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08/19/2019

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Overseas TT

Great thread! I agree with most of what the original poster wrote, including the point about venues preferably close to the conference venue. It's nice to go to cool places, but I favor convenience over exquisiteness, and I'm sure I'm not unique. I only commented on those questions where I have any meaningful disagreement:

-how many days should a workshop or conference last?

I think 3 days is still OK if the schedule is sufficiently breezy, e.g. there are "free time" events somewhere in the middle. One drawback, of course, is that this makes the event more expensive than squeezing it all into 2 days.

-how long should a talk last?

Maybe that's just me, but to my mind one hour is very, very long. To be completely honest I find it very difficult to sustain attention for more than 45 minutes. In fact, I think 30 and maximum 40 minutes is ideal for a talk. I think talks are a bit like papers. Some papers need to be 15-20k words long, but most authors who think that *their* paper has to be that long are just wrong. Almost all very long papers I read, including those published in "top" journals, contain a much tighter, better written and more focused 10-12k long paper. In my opinion, so it is with talks. I cannot recall a single one-hour long talk that could not have been shorter and tighter (and I'll say that speakers and authors themselves are not necessarily the best judges of this).


-do you like it when there is a respondent?

I do like it when it's done well, and in fact I often better understand the talk after the commentary. But I'm also sensitive to the worry about extensive inside baseball. I think that can be avoided by giving more detailed instructions to the commentators. I think it can work out very well.

About the issue of eating into Q&A time, I will say that one thing that often annoys me about conferences is a lack of enforcing official time limits. This encourages poorly organized talks where the speaker berserks through the last 30% of the slides in the last 2% of the time, where the commentator barely gets to the point, and when people give incomprehensible 10-minute long mini-lectures under the guise of questions (followed by similarly incomprehensible "clarifications"). I hate all that stuff.

Here's one data point: a few years ago I organized a conference where I did most of the chairing. I announced at the very beginning that I would be unusually heavy-handed about enforcing time limits and that I would have a very strict "absolutely no follow-ups until there are no more questions in the queue" policy. The first speaker and first questioner didn't really believe me until I actually cut them off, but magically, all the remaining speakers somehow managed to finish in time, and as far as I can recall, every single person who wanted to ask a question in the Q&As managed to ask it for the rest of the event. After the conference, several people confided in me that they thought I chaired ruthlessly but that on the whole it was a very good thing. Make of this what you want; I wanted to add it because overly lenient chairing (especially when it's selective in favor of "big shots") is one of the things that drives me crazy at conferences.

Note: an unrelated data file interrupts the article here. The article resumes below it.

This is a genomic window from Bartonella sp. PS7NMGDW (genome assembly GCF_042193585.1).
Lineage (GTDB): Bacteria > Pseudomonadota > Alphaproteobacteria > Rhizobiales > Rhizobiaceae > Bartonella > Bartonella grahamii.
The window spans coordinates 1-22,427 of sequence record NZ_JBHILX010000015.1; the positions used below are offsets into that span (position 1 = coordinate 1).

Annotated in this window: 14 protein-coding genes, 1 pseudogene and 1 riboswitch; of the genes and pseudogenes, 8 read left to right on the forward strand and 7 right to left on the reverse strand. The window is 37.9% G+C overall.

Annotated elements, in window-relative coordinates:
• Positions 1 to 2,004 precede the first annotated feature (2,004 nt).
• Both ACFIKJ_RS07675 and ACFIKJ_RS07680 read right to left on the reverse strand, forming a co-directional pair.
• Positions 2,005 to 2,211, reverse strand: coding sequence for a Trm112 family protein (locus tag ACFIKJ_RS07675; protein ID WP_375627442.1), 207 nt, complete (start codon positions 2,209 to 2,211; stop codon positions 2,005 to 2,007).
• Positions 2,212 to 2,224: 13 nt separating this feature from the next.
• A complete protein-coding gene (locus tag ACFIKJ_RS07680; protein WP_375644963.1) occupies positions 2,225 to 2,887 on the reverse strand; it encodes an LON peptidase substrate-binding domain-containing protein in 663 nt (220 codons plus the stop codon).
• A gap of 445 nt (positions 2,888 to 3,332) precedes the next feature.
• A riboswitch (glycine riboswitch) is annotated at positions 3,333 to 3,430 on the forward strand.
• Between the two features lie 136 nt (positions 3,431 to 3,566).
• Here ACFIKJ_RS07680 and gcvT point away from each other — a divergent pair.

-How crucial is coffee/tea at the opening of the event?

Yes, mandatory, and I would like to add: please have something better than instant coffee (more common at European conferences I think). I'm not a coffee snob but some of us not used to instant coffee really cannot stomach it.

-is a conference fee acceptable?

I think conferences fees are OK if they are not obnoxiously high and go some way to covering a conference dinner (though I understand the original poster's reservations about conference dinners).

Nicolas

Great post.

-how long should a talk last?

-how long should Q&A last?

Time keeping, time keeping, please! Watch the clock, it's not that hard. Chairs, be merciless with speakers running over time and misbehaved audience members asking "questions". Zero tolerance.

One hour is way too long, even for a keynote I'd say.


-do you like it when there is a respondent?

With papers, yes, if they are competent, mindful of the audience and of the clock. With author meets critics, no, when they don't provide information that cannot be useful to the audience unless they've read the book.


-should a conference reception/dinner be on offer?

Only if the food is good, there are decent vegan options available, and it's not ridiculously priced.


-how crucial is coffee/tea at the opening of the event?

Essential. No instant coffee, please, and enough coffee for everyone. Incentivize the use of reusable mugs. For instance, provide a discount or tokens for free drinks at the reception to those who bring their own cup/mug.

I would add: snacks, with clearly labeled dietary restrictions on snacks. Honestly, just bring vegan cookies by default, they're good for everyone.


-is a conference fee acceptable?

Yes, as long as it's clear that it's covering reasonable expenses, not the keynote's expensive first class plane ticket.

Martin Lenz

Helpful post and thread! And yes, I'm always surprised that sticking to the given time is still such an issue.

Anyway, I just thought that a few more questions might belong the nuts and bolts:

- How far in advance should I invite people? (About a year)

- If I do a CFP, what are the selection criteria? (And do I want to provide feedback to the applicants?)

- Is the line-up suffciently diverse?

- Is the venue (and dining place) easily accessible (for people with disabilies) ?

- Can I offer child care or direct people to pertinent facilities?

- Can I offer plant-based food for the paricipants? (In Groningen the standard is now plant-based, and people who want something different are requested to ask upfront)

Malcolm

Hi Alex, I'd also add

- Is the conference accessible for participants with disabilities?

- What about child care? Can it be provided or can a list of possibilities be shared with participants?

- Consider LGBT participants. Are gender-neutral bathrooms available, accessible, and well-marked? Are you hosting in a country safe for these participants, and what information could help them navigate their stay?